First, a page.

Here it is, the moment you’ve been planning, shopping, and cooking for: The Big Meal. Research shows that the average holiday meal can be upwards of 3,000 calories (and that doesn’t count the little sneak of turkey or handfuls of party mix earlier in the day). Here are a few easy tips for a healthful holiday that incorporate everything from channeling that zen holiday mindset to table settings to help you not just survive the day but also enjoy it.
It’s All About Perspective
Remember, this is a special day. What you do today doesn’t mean you’ll never eat healthy again, or that your wellness goals for the year have been officially blown. Keep up your regular healthy routines all season long so that you can enjoy everything — from the wine to the Yule Log cake — when you’re celebrating with friends and family.
Set a Healthy Table
Channel your grandmother’s holiday table look, and use that old family china. The vintage plates will not only make your table pretty, but may also help curb calories. Research has shown that larger dinner plates mean more food served to make the plate look full… leading to more calories consumed when you sit down to eat. Vintage dinner plates are typically an inch or two smaller in diameter than the giant charger-sized plates available now. Filling small plates requires less food. (But don’t enforce the old-school clean plate club rules from earlier eras; eat what you like and stop when you’re full. And don’t get seconds just because so-and-so “made this for you”. You’ve enjoyed some, thank you, and you don’t need seconds.)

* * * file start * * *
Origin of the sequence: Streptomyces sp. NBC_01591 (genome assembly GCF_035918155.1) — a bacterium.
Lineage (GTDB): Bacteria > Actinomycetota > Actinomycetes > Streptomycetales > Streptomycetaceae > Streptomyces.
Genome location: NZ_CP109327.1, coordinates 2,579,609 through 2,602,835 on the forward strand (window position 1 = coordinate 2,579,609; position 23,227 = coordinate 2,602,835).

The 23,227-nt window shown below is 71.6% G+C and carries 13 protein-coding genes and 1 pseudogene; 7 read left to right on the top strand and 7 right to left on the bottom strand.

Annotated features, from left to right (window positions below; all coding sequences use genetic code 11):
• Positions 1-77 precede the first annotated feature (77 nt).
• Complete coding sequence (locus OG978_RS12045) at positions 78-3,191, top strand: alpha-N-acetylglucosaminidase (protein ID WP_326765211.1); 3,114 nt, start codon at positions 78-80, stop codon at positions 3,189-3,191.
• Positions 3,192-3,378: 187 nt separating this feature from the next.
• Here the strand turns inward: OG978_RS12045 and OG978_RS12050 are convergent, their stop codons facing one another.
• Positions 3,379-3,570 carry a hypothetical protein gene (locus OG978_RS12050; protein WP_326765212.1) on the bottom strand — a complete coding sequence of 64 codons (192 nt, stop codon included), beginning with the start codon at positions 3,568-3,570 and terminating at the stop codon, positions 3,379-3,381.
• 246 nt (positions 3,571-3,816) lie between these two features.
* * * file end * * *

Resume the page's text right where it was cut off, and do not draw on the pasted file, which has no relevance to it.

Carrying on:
Bring a Healthful Dish
And speaking of dishes, you can always offer to bring something you’ve prepared if you’re not hosting. That way, you get to enjoy some of the holiday cooking fun and you know there will be something healthful to enjoy. These Savory Cheese, Cranberry and Herb Mini Muffins and this Shaved Fennel and Persimmon Salad both double and travel well, and they are just as good the next day for a leftovers brunch.
Savor those Special Holiday Dishes
It’s okay to be choosy at the buffet table. Enjoy those special foods you only prepare or serve at the holidays: marshmallow-topped sweet potato casserole, your grandmother’s dressing, or that bakery-prepared pumpkin pie. Don’t feel obliged to waste calories on dishes you don’t look forward to all year.
A Smarter Pour
Choose your drinks wisely. Research has also shown that folks overpour their drink in short, wide, round glasses compared to tall, slim glasses. If you have the option, choose the taller, narrower glass, or be mindful that those large red wine glasses can hold up to 12 fluid ounces (which is more than the 5 or 10 fluid ounces of wine allotted to women and men, respectively)!
Make sure to drink plenty of water. Staying hydrated keeps you healthy and may help you feel less hungry. Also, if you imbibe with your meal, be mindful of smart portion sizes and to drink plenty of water before and after any alcoholic drink. Sparkling water or juice spritzers (a little juice with a lot of sparkling water) can be fun alternatives to plain water.
Have Some Non-Food Fun
And, of course, enjoy the time with your friends and family. If you can, carve out time for an outside activity such as walking before you start cooking. My kids like to do a post-meal walk where we play “I spy” looking for holiday decorations. And there are plenty of non-food activities to keep you occupied: a game of touch football in the yard, playing a game inside (like charades) or just talking.
Lay Off the Leftovers
If you are hosting and expect to have plenty of leftovers, keep containers on hand so you can package them up to send home with your guests. This is a great strategy to remove those tempting foods, such as desserts or dips and chips, from your kitchen… and you won’t be eating pumpkin pie for breakfast all weekend!
Enjoy the special day — you can focus on and continue your exercise and healthful eating regimen tomorrow.
What is your favorite healthy dish to prepare for the holiday meal?